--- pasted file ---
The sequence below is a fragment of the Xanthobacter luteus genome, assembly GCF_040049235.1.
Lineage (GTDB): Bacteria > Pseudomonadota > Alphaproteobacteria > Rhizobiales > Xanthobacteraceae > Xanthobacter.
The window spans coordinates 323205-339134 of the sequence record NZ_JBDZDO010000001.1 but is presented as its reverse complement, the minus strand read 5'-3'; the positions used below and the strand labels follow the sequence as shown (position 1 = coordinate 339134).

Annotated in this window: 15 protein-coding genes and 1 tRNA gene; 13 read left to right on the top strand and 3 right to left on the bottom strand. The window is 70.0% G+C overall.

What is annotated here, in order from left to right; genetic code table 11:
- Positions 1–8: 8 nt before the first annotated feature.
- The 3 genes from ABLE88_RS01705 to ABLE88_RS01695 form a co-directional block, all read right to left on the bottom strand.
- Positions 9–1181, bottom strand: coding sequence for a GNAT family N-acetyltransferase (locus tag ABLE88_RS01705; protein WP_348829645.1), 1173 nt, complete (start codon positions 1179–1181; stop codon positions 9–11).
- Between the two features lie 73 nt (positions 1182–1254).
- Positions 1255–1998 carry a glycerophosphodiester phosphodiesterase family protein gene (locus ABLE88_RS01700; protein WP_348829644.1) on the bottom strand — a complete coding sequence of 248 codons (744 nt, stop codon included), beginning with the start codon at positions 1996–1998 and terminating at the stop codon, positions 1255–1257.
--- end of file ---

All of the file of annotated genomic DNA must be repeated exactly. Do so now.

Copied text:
The sequence below is a fragment of the Xanthobacter luteus genome, assembly GCF_040049235.1.
Lineage (GTDB): Bacteria > Pseudomonadota > Alphaproteobacteria > Rhizobiales > Xanthobacteraceae > Xanthobacter.
The window spans coordinates 323205-339134 of the sequence record NZ_JBDZDO010000001.1 but is presented as its reverse complement, the minus strand read 5'-3'; the positions used below and the strand labels follow the sequence as shown (position 1 = coordinate 339134).

Annotated in this window: 15 protein-coding genes and 1 tRNA gene; 13 read left to right on the top strand and 3 right to left on the bottom strand. The window is 70.0% G+C overall.

What is annotated here, in order from left to right; genetic code table 11:
- Positions 1–8: 8 nt before the first annotated feature.
- The 3 genes from ABLE88_RS01705 to ABLE88_RS01695 form a co-directional block, all read right to left on the bottom strand.
- Positions 9–1181, bottom strand: coding sequence for a GNAT family N-acetyltransferase (locus tag ABLE88_RS01705; protein WP_348829645.1), 1173 nt, complete (start codon positions 1179–1181; stop codon positions 9–11).
- Between the two features lie 73 nt (positions 1182–1254).
- Positions 1255–1998 carry a glycerophosphodiester phosphodiesterase family protein gene (locus ABLE88_RS01700; protein WP_348829644.1) on the bottom strand — a complete coding sequence of 248 codons (744 nt, stop codon included), beginning with the start codon at positions 1996–1998 and terminating at the stop codon, positions 1255–1257.